They imagine that cost-effective deep shafts for crop planting would be constructed using new drilling techniques. Existing coal mining and civil air defence tunnels, many of which are now abandoned could also be used for crop production. The new deep farms could be employed for intensive crop farming to feed rising urban populations.
The newly-patented concept for deep farms is an alternative approach to large scale crop production. The deep farms could be created close to, or beneath, population centres to reduce transportation costs and CO2 emissions.
Prof Riffat said: "A variety of crops could be grown in the deep farms using hydroponic planters - plant roots fed with nutrient-rich water - or aeroponics - growing plants in an air or mist environment. LED units would enable photosynthesis in the absence of sunlight. Groundwater could be used directly or water could be condensed from ambient air in hot/humid deserts. A major benefit of this approach is that crop production is largely unaffected by climatic or seasonal factors - one of the greatest limitations of conventional farming methods."
Prof Riffat says that many crops are now being grown in greenhouses and while this provides a controllable growth environment, greenhouses are heavy energy consumers. Vertical farms are a relatively recent adaptation of the traditional greenhouse and are suitable for use in cities, as their tall glass structures provide high crop yields on a small land area.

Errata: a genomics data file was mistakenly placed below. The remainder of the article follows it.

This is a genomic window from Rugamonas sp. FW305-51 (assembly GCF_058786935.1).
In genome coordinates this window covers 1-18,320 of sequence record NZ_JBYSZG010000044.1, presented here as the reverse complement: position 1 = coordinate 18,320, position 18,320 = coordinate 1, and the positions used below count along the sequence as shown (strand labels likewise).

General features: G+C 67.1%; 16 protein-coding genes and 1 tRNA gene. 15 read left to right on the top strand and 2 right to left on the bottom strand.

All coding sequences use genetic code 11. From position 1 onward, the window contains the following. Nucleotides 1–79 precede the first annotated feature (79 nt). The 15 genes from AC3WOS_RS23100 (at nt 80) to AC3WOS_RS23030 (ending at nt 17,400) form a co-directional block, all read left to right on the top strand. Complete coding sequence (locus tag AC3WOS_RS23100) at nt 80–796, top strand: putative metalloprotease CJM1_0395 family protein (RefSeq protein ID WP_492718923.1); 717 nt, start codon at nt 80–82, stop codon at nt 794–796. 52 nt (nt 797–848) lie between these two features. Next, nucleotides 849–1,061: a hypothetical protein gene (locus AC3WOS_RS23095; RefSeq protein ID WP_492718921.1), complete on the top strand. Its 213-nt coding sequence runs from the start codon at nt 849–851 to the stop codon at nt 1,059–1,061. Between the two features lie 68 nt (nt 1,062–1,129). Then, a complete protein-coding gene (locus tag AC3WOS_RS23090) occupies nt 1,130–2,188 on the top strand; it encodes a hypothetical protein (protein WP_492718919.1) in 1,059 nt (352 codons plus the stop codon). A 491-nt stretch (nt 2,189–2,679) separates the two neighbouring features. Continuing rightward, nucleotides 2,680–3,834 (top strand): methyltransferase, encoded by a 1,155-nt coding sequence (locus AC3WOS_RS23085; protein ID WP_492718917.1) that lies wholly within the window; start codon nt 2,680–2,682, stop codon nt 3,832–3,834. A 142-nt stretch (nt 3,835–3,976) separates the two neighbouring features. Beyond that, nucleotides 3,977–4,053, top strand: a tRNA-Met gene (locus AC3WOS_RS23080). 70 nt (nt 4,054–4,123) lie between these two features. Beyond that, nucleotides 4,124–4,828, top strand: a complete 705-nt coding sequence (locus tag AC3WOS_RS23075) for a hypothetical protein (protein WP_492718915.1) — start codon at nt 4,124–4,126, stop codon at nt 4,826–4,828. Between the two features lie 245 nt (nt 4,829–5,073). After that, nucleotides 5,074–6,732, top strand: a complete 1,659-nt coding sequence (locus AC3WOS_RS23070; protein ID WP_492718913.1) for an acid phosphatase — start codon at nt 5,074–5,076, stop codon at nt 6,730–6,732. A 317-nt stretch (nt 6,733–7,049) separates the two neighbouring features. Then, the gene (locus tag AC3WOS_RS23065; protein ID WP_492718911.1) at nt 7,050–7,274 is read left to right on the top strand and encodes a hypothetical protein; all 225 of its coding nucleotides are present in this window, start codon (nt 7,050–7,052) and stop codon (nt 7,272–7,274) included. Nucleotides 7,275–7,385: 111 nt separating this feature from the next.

Prof Riffat added: "However, vertical farming systems are expensive to manufacture and install, and require a large amount of water and energy for heating and cooling. They are also vulnerable to extreme weather conditions, wars and terrorism.
"The new deep farms and also millions of redundant coal mines and tunnels in the world could be for crop production. In the UK, there are over 1,500 redundant coal mines, and in China, there are over 12,000 abandoned coal mines, 7.2 billion m3 of tunnels and about 1 billion m3 civic air defence tunnels."
Carbon dioxide is required for plant photosynthesis and the deep farms will use CO2 capture and release systems, as these spaces are well suited to carbon storage. Use of carbon capture systems has the added benefit of reducing CO2 concentration in the environment, as additional carbon is adsorbed in materials in the ground space. Advanced control systems including sensors and remote controls could be used to monitor crop production. Automated systems such as robots could be used for crop planting and harvesting. Electricity generated from renewable sources and off-peak power could be used to power the LED lighting for plant photosynthesis.
What are the problems with existing agricultural methods according to Professor's Riffat and Yuan?
- High dependence on natural resources, including water, arable land space, daylight, etc.
- Affected by irregular seasons and climates, industrial pollution, natural disasters, extreme weather, pests and diseases, man-made accidents and wars
- Inefficiency, including low production capacity, and inefficient use of natural resources
- Crops can take up harmful materials. Cultivated land and water are heavily polluted in many countries. For example, about one fifth of arable land in China is contaminated with levels of toxins greater than Government standards (2014 data), and 14% of domestic grain contains heavy metals such as lead, arsenic, and cadmium (2015).
Prof Riffat believes that many of these problems could be solved if agricultural plants were grown using deep farms. Deep Farms are not strongly affected by the seasons or climates, and are resistant to natural disasters, extreme weather, pests and diseases, man-made accidents and industrial pollution. In fact, the ground environment is naturally suited to the growth of plants.